A recent conference hosted by the American Institute of Architects in Los Angeles shined a light on efforts to reduce homelessness in Los Angeles—and demonstrated just how much work must be done nationwide to solve this humanitarian crisis.
A new voice in the unending chorus of complaints about Millennials, the Wall Street Journal reports that Millennials should be blamed for wanting to live in places that are popular to live in, and implies they should spend more time driving.
A PBS NewsHour two-fer: an interview of urbanologist Richard Florida conducted in a walking tour of New York's famed High Line in the gentrifying West Chelsea neighborhood, a fitting backdrop for his new book, "The New Urban Crisis."
Following a similar ordinance signed into law by Mayor Ed Lee last July that dealt with developments that are 100 percent affordable, the new housing density ordinance apples to market-rate developments that have 30 percent affordability.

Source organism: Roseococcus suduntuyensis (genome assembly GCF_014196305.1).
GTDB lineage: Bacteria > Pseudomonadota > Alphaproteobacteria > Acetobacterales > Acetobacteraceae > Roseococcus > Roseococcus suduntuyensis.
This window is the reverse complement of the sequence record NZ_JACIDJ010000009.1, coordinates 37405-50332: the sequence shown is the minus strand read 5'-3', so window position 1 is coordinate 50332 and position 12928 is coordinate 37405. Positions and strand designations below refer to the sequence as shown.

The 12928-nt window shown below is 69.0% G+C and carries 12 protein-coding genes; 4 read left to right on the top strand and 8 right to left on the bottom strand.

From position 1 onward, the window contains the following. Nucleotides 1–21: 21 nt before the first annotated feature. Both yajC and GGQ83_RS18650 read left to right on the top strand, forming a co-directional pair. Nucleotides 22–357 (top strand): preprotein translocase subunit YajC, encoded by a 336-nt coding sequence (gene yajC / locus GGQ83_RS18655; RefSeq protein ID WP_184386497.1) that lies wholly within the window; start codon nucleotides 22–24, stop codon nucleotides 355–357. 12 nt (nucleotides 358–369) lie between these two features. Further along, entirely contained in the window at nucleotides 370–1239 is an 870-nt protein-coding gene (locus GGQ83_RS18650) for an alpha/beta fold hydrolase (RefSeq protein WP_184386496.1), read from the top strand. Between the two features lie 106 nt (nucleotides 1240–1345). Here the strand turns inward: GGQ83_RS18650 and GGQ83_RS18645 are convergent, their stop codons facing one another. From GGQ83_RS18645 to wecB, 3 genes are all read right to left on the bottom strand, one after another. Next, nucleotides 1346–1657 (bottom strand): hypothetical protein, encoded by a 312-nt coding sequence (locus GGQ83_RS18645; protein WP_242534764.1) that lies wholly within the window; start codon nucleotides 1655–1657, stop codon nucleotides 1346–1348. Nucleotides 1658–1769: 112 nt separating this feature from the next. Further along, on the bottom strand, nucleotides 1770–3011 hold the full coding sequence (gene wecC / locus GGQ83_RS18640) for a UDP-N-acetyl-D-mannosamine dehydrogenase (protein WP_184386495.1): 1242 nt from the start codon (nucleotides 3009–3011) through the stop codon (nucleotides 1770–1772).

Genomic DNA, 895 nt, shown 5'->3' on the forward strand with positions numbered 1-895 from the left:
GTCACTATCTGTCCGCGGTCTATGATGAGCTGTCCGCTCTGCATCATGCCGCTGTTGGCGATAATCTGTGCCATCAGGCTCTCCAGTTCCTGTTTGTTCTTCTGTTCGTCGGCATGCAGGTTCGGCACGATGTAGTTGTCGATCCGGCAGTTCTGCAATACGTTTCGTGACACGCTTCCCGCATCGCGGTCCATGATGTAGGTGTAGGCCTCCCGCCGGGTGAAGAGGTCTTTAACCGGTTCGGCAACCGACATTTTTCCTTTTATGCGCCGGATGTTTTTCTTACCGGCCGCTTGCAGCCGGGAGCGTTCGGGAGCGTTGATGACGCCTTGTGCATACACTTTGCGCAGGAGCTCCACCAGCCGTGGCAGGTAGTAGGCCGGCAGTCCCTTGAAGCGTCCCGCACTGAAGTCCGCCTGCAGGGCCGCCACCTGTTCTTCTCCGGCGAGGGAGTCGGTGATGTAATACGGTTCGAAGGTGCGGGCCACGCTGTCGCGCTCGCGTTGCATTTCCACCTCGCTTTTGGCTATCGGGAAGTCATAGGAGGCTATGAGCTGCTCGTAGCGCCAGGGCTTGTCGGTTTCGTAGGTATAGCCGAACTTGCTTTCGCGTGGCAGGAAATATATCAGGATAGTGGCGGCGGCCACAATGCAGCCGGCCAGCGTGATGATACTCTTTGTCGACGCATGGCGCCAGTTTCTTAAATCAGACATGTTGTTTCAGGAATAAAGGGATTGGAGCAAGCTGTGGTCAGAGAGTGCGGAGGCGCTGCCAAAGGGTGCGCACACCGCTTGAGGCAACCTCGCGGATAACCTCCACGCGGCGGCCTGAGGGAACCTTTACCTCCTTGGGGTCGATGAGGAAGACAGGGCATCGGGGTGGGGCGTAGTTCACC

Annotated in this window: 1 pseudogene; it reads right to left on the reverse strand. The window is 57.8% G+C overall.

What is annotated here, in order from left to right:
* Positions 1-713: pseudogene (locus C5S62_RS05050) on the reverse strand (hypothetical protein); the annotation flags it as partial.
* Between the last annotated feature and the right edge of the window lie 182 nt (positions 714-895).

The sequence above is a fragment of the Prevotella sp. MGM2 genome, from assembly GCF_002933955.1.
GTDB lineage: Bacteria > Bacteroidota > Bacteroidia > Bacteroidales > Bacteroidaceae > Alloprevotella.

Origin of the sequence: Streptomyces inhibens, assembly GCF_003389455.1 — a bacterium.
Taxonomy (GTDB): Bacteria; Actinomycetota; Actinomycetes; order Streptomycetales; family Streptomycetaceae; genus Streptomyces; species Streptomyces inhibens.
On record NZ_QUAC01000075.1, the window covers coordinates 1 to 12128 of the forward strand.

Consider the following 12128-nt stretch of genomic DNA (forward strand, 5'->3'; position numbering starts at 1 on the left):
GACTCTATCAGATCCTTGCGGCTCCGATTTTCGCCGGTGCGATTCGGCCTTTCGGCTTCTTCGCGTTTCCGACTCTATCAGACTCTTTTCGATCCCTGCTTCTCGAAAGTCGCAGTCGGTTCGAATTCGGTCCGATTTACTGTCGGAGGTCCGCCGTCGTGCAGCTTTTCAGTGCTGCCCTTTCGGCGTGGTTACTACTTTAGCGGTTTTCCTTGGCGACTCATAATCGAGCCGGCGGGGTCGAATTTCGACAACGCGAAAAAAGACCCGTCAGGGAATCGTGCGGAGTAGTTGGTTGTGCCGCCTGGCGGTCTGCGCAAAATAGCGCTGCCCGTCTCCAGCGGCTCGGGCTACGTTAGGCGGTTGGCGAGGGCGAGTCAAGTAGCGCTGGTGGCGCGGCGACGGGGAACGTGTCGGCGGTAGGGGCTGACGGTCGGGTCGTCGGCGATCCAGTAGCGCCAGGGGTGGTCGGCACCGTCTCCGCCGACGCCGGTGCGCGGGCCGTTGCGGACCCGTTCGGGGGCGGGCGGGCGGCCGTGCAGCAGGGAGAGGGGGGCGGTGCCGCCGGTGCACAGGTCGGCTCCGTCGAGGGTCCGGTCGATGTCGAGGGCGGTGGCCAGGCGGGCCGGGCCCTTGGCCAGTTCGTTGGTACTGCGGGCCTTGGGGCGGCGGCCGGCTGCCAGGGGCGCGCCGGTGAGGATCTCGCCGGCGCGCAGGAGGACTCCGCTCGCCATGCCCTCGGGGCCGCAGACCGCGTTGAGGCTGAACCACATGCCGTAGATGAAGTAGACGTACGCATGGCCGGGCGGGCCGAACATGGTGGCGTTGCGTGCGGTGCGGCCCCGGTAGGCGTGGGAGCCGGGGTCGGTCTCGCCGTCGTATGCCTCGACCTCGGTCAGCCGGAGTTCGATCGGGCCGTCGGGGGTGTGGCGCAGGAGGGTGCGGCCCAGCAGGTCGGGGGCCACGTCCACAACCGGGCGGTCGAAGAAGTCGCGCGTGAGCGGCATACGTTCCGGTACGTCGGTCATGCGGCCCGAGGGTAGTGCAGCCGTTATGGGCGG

The mayor of San Francisco announced plans to convert an old administrative building, owned by the school district, into housing for teachers. It’s a long-awaited idea that has finally come to fruition.
Due to a 2009 court decision, cities and counties in California are prohibited from requiring that a percentage of units in rental developments be affordable. A bill by Assemblyman Richard Bloom would restore inclusionary zoning for rentals.
Palo Alto has become so expensive, plots of land with derelict houses sell for millions of dollars. Mathew Yglesias argues allowing small municipalities to make their own zoning laws is partly to blame.
Despite the pro-infill position of the Sierra Club's national organization, San Francisco's branch advocates to preserve the buildings that are currently there at the expense of density and subsidized housing.
California State Senator Scott Wiener argues that advocating for subsidized affordable housing isn't enough. Anyone concerned with ending the state's housing crisis needs to get behind market-rate development.